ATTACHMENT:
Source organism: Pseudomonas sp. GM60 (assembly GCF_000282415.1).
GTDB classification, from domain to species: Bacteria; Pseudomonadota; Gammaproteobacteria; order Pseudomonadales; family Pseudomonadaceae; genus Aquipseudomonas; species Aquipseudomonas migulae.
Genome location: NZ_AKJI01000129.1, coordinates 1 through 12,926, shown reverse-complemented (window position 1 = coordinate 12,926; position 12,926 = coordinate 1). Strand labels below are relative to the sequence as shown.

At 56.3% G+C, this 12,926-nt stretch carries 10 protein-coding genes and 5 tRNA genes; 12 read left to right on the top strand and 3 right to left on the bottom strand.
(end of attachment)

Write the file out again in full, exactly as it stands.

Source organism: Pseudomonas sp. GM60 (assembly GCF_000282415.1).
GTDB classification, from domain to species: Bacteria; Pseudomonadota; Gammaproteobacteria; order Pseudomonadales; family Pseudomonadaceae; genus Aquipseudomonas; species Aquipseudomonas migulae.
Genome location: NZ_AKJI01000129.1, coordinates 1 through 12,926, shown reverse-complemented (window position 1 = coordinate 12,926; position 12,926 = coordinate 1). Strand labels below are relative to the sequence as shown.

At 56.3% G+C, this 12,926-nt stretch carries 10 protein-coding genes and 5 tRNA genes; 12 read left to right on the top strand and 3 right to left on the bottom strand.